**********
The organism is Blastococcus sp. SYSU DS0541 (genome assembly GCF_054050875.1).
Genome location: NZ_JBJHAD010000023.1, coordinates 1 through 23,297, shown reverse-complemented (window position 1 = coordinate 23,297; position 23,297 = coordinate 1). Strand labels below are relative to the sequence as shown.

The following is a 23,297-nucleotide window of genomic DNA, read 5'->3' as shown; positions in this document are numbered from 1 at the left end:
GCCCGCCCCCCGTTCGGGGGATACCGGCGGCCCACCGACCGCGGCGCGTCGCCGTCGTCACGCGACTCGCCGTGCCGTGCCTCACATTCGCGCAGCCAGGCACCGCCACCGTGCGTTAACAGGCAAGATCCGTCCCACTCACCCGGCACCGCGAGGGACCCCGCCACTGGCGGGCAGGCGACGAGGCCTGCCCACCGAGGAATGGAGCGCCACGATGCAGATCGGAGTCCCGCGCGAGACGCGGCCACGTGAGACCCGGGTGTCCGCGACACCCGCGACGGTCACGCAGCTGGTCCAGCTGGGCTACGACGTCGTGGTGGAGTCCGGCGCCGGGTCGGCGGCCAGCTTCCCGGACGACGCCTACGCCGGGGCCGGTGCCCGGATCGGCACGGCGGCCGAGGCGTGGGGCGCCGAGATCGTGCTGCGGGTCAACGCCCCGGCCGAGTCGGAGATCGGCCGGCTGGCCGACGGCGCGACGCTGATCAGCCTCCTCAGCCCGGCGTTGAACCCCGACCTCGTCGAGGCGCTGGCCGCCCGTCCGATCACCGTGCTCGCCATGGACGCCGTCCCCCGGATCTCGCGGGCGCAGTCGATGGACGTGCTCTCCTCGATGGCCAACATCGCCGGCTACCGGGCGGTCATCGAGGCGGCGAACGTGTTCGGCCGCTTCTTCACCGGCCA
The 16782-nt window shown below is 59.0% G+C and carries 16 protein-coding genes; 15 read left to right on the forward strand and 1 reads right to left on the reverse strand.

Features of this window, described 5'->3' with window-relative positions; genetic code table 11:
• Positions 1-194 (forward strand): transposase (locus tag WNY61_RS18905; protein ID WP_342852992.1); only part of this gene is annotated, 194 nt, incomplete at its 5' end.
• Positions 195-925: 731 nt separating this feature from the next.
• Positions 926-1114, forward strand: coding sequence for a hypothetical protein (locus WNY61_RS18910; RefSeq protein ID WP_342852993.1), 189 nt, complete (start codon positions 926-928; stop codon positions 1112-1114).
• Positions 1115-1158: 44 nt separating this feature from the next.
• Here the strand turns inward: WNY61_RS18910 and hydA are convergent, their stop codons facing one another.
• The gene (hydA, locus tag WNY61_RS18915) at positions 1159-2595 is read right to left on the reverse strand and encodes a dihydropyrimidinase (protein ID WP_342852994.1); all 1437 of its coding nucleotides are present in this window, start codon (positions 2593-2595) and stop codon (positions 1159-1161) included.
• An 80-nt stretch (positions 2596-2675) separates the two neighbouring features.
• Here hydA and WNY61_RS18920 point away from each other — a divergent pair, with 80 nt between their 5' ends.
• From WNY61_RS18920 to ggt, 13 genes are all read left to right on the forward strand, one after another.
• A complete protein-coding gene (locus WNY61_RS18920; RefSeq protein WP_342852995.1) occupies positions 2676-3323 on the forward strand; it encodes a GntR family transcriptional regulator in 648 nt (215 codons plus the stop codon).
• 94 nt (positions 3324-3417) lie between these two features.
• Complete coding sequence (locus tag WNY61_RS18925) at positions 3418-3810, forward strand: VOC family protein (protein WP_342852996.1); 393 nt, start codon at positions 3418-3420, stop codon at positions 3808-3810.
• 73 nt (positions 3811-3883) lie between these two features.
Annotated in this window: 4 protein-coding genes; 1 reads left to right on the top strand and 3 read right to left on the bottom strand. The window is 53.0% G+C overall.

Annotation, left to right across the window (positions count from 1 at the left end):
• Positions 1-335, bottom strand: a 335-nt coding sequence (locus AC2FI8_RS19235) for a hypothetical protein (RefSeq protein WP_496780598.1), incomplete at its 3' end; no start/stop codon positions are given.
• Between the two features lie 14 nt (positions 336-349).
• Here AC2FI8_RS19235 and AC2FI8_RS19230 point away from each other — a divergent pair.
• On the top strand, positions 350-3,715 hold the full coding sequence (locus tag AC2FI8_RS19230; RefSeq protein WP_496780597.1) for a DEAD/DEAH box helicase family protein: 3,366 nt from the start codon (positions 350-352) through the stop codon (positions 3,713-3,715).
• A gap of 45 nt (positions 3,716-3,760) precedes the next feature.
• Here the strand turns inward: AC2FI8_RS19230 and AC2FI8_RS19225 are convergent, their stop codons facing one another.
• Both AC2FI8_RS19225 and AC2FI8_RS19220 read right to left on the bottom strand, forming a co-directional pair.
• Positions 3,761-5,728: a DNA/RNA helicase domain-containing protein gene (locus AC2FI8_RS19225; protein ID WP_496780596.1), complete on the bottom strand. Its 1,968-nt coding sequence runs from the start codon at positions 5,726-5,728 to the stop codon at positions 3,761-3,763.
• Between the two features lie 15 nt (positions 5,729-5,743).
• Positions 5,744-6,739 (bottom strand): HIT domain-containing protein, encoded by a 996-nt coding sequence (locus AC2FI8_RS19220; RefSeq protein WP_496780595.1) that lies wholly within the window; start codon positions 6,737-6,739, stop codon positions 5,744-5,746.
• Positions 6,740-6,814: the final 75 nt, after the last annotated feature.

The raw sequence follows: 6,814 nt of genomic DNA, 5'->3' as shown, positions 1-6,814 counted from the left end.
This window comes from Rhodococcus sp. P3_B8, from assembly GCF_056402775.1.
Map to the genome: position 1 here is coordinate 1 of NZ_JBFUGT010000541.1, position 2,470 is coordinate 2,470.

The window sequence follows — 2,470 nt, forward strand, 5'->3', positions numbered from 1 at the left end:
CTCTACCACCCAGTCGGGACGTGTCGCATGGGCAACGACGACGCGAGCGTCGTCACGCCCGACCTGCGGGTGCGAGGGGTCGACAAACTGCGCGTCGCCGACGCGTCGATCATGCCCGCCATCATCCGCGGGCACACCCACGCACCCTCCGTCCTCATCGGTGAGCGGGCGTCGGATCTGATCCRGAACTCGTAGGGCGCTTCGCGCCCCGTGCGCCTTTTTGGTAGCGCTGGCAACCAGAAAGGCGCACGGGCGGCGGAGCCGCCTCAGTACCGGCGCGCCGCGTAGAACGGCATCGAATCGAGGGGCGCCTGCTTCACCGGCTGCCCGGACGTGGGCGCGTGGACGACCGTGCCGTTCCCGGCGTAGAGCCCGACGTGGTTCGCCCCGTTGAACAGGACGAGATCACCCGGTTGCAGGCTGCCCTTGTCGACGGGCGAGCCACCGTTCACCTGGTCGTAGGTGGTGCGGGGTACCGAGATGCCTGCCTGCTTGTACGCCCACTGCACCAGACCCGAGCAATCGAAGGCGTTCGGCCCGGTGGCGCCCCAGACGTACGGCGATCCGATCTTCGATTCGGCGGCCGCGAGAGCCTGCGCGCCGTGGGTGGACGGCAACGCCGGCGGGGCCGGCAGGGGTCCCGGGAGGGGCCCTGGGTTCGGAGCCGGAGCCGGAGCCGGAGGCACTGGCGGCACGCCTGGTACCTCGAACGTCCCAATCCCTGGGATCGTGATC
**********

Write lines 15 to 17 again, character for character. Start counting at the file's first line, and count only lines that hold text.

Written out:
• From WNY61_RS18920 to ggt, 13 genes are all read left to right on the forward strand, one after another.
• A complete protein-coding gene (locus WNY61_RS18920; RefSeq protein WP_342852995.1) occupies positions 2676-3323 on the forward strand; it encodes a GntR family transcriptional regulator in 648 nt (215 codons plus the stop codon).
• 94 nt (positions 3324-3417) lie between these two features.